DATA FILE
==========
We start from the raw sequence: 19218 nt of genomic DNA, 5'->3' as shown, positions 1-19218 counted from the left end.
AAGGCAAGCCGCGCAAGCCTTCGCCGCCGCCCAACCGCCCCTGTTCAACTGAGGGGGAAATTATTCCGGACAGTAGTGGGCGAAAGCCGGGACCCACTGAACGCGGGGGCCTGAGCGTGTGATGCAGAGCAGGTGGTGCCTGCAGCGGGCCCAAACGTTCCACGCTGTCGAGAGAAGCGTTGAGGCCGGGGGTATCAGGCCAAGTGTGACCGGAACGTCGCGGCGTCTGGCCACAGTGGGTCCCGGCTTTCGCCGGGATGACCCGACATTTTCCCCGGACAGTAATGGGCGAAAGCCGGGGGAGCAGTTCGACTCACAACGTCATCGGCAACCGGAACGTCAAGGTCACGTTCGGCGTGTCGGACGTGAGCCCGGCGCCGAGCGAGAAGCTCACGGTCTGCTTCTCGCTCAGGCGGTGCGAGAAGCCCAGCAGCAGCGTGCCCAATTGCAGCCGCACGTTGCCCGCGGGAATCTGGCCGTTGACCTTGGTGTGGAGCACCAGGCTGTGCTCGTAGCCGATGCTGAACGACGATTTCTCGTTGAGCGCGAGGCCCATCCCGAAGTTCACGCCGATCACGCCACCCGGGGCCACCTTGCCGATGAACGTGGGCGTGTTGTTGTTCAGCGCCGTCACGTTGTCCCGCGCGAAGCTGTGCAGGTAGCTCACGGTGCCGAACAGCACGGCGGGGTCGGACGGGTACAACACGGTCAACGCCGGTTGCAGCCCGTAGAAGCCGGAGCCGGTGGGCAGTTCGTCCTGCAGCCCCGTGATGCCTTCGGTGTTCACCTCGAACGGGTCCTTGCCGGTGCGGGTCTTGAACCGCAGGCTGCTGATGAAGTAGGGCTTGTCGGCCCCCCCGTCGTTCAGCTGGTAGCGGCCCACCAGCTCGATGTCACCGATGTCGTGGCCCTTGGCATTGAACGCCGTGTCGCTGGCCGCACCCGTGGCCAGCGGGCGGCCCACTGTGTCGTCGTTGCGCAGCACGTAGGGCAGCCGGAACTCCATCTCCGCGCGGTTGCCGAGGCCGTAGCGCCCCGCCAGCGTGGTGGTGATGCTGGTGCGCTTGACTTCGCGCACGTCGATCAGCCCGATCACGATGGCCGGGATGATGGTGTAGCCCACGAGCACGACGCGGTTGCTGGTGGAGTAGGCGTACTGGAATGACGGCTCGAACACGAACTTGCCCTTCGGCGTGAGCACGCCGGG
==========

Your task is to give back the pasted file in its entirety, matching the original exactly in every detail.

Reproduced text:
We start from the raw sequence: 19218 nt of genomic DNA, 5'->3' as shown, positions 1-19218 counted from the left end.
AAGGCAAGCCGCGCAAGCCTTCGCCGCCGCCCAACCGCCCCTGTTCAACTGAGGGGGAAATTATTCCGGACAGTAGTGGGCGAAAGCCGGGACCCACTGAACGCGGGGGCCTGAGCGTGTGATGCAGAGCAGGTGGTGCCTGCAGCGGGCCCAAACGTTCCACGCTGTCGAGAGAAGCGTTGAGGCCGGGGGTATCAGGCCAAGTGTGACCGGAACGTCGCGGCGTCTGGCCACAGTGGGTCCCGGCTTTCGCCGGGATGACCCGACATTTTCCCCGGACAGTAATGGGCGAAAGCCGGGGGAGCAGTTCGACTCACAACGTCATCGGCAACCGGAACGTCAAGGTCACGTTCGGCGTGTCGGACGTGAGCCCGGCGCCGAGCGAGAAGCTCACGGTCTGCTTCTCGCTCAGGCGGTGCGAGAAGCCCAGCAGCAGCGTGCCCAATTGCAGCCGCACGTTGCCCGCGGGAATCTGGCCGTTGACCTTGGTGTGGAGCACCAGGCTGTGCTCGTAGCCGATGCTGAACGACGATTTCTCGTTGAGCGCGAGGCCCATCCCGAAGTTCACGCCGATCACGCCACCCGGGGCCACCTTGCCGATGAACGTGGGCGTGTTGTTGTTCAGCGCCGTCACGTTGTCCCGCGCGAAGCTGTGCAGGTAGCTCACGGTGCCGAACAGCACGGCGGGGTCGGACGGGTACAACACGGTCAACGCCGGTTGCAGCCCGTAGAAGCCGGAGCCGGTGGGCAGTTCGTCCTGCAGCCCCGTGATGCCTTCGGTGTTCACCTCGAACGGGTCCTTGCCGGTGCGGGTCTTGAACCGCAGGCTGCTGATGAAGTAGGGCTTGTCGGCCCCCCCGTCGTTCAGCTGGTAGCGGCCCACCAGCTCGATGTCACCGATGTCGTGGCCCTTGGCATTGAACGCCGTGTCGCTGGCCGCACCCGTGGCCAGCGGGCGGCCCACTGTGTCGTCGTTGCGCAGCACGTAGGGCAGCCGGAACTCCATCTCCGCGCGGTTGCCGAGGCCGTAGCGCCCCGCCAGCGTGGTGGTGATGCTGGTGCGCTTGACTTCGCGCACGTCGATCAGCCCGATCACGATGGCCGGGATGATGGTGTAGCCCACGAGCACGACGCGGTTGCTGGTGGAGTAGGCGTACTGGAATGACGGCTCGAACACGAACTTGCCCTTCGGCGTGAGCACGCCGGG